Just Not That Kind of Place: Walmart Uses Entire Training Video To Bad-Mouth Unions
Photo by Reed Saxon/AP
Today's victory for workers in L.A., which passed a $15 minimum wage, is one more sign the nation's biggest, sleaziest retailer may land on the wrong side of history. When Walmart caved to worker pressure last year and agreed to give its "associates" paltry wage increases - paltry enough many of them still must rely on food stamps and other government assistance to survive - some observers thought the greedy behemoth might be changing, albeit glacially, its exploitative ways. Not. In what one employee called "a new low even for Walmart," the company last month abruptly closed five stores and laid off over 2,000 workers, citing murky and evidently nationwide "ongoing plumbing issues that will require extensive repairs" - though they've offered no evidence of those alleged issues nor requested any of the requisite building permits to resolve them. Workers cried foul retaliation, noting that one of the shuttered stores is California's Pico Rivera, which sparked workers' protests as the first store to go on strike in 2012 and the first to hold a sit-down strike. Never mind bad plumbing, activists charge: The company is "silencing workers just like they’ve always done,” which is why they filed a complaint this week with the National Labor Relations Board.
But Walmart, unfazed, keeps marching heedlessly into the past in its usual tone-deaf fashion. Having suddenly laid off over 2,000 people with a few hours notice for somewhere between six months and forever - it's not saying - it followed up by issuing a set of handy tips to its associates "to provide them information that will help answer their questions, as well as provide guidance that would help through any transition." Their advice: Drink less coffee, nightmares are common so don't sweat it, and don't block your memories of the God-awful job you just inexplicably lost, thus casting you into an even darker chasm of economic uncertainty.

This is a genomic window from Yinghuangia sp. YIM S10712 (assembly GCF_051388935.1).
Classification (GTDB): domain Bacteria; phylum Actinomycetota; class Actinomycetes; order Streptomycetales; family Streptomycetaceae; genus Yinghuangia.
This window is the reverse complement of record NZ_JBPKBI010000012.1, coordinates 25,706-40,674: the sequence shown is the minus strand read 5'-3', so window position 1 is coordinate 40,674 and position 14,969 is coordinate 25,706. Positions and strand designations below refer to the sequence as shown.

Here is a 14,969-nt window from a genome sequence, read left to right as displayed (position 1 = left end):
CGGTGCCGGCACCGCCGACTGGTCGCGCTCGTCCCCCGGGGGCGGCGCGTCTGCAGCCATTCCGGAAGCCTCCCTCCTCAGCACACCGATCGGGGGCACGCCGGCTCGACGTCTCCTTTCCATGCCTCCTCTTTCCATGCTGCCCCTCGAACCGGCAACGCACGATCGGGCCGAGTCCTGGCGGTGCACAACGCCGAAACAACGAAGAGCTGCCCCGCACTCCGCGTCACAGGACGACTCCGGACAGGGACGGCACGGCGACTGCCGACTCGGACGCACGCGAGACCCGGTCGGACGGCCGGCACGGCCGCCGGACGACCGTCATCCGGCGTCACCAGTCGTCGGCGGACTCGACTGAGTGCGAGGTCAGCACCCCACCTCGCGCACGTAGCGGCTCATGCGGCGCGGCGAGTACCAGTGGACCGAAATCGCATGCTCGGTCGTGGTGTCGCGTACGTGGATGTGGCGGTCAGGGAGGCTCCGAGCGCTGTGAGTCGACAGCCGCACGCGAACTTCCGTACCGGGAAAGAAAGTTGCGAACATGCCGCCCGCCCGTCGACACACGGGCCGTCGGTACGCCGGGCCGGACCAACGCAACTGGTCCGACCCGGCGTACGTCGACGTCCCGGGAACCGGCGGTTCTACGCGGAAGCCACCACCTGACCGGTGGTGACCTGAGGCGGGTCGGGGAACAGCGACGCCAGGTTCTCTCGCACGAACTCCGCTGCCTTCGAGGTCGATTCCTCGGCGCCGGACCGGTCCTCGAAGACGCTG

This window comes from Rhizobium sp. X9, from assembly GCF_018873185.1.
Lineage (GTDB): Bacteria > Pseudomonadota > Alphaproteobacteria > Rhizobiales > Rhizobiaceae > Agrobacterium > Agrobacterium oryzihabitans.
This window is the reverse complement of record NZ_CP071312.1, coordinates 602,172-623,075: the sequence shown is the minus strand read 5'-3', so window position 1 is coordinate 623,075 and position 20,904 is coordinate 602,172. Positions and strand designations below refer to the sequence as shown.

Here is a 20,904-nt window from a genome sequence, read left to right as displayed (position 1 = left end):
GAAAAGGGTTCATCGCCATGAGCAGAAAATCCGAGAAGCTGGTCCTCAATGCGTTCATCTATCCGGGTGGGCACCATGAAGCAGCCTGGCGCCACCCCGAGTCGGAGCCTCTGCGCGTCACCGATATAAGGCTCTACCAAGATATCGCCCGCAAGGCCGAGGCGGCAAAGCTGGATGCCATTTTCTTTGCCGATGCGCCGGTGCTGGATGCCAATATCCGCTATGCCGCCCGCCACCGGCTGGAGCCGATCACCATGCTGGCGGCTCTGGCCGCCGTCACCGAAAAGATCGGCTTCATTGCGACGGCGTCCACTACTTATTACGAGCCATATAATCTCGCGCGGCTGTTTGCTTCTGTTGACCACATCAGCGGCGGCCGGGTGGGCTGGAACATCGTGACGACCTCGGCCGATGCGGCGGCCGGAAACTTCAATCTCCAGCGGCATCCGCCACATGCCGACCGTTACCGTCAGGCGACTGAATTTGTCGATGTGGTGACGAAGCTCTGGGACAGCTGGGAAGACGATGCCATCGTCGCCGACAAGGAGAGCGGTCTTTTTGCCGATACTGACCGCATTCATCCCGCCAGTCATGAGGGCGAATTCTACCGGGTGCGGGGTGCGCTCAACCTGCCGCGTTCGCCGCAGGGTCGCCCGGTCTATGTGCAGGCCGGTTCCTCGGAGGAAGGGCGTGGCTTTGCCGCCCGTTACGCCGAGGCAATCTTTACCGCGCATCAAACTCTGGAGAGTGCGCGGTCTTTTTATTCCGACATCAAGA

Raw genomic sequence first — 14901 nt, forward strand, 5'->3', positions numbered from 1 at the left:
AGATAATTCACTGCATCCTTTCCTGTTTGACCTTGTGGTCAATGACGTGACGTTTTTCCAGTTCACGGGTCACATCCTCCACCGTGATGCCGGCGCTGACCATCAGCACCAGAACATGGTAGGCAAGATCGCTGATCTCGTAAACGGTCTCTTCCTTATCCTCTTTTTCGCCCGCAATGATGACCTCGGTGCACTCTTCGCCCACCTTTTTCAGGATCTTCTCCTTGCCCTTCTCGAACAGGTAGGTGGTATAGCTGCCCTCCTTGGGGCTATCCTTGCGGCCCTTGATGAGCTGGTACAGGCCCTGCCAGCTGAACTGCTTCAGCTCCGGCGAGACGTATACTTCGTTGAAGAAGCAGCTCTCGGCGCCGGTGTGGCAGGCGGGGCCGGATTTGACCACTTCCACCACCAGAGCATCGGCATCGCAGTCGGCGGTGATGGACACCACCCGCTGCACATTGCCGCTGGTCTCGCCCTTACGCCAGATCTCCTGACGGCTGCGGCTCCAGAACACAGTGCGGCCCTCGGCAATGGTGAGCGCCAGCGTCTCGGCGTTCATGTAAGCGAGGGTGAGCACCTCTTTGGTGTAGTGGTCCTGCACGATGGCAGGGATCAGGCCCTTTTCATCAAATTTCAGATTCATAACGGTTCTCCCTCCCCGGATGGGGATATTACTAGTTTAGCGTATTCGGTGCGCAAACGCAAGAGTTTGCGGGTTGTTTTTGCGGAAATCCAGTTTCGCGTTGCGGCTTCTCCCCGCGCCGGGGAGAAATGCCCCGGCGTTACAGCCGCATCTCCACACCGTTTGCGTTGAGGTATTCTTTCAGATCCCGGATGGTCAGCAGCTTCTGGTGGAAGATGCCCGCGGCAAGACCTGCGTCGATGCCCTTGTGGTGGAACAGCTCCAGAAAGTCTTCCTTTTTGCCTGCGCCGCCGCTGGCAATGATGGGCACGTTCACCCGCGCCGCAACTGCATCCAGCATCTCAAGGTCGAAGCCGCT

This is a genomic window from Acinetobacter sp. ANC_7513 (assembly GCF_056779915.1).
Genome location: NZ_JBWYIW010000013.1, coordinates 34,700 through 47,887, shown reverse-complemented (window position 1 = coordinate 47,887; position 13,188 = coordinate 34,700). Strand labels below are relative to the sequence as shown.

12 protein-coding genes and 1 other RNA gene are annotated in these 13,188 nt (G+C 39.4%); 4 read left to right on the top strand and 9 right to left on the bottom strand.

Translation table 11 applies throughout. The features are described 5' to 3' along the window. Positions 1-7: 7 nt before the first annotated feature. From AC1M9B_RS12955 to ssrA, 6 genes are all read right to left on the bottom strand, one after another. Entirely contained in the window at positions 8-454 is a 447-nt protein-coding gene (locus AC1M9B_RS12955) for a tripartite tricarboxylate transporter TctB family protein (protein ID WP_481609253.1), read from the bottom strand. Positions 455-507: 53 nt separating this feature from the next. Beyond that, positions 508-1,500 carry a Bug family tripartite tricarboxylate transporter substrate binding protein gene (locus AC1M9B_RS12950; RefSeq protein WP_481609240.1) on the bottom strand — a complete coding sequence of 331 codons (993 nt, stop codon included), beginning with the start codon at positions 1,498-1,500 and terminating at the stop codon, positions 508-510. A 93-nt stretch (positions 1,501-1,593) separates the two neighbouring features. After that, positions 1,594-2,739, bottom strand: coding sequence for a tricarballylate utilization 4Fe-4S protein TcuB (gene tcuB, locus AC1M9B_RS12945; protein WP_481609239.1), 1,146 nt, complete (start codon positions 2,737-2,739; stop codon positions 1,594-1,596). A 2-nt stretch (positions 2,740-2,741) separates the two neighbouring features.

Now, for wide-eyed hopefuls seeking to join Walmart's beloved family, it is offering a newly leaked training video that uses nine of its 10 minutes to praise its "pro-associate" open-door policies" where everyone is "in control of (his/her) own career" and to obsessively blast evil money-grubbing unions as "multi-million dollar businesses that make their money by convincing people like you and me to give them part of our paychecks. So you have to wonder, are they really just interested in the welfare of Walmart associates, or is there something more at stake?” Because Walmart, duh, is only interested in advancing the "career" of its desperately-scrambling-for-food-stamp-survival employees and is certainly not a multi-million dollar business with, you know, its own agenda. Astonishingly, the video fails to mention even once the actual purpose of unions. Instead, it simply and earnestly explains, "Our company prefers to have open and direct communication with our associates - we don’t think a labor union is necessary here. And because our associates have said time after time that they don’t want a union, we usually don’t spend a lot of time talking about them." Except, actually, now, in this skewered, lying, fear-mongering video.
With Walmart's annual shareholder meeting coming up next week, workers are reportedly preparing a resolution to demand less obscene executive compensation and more accountability, and analysts are increasingly voicing criticism of the company's dysfunctional "dinosaur culture." Still, despite the unrest, bad P.R. and sinking sales, CEO Doug McMillon insists in a shareholder statement that, "Walmart has a bright future." He cites the company's “real and meaningful purpose - to save people money so they can live better." And to bust unions, at any cost.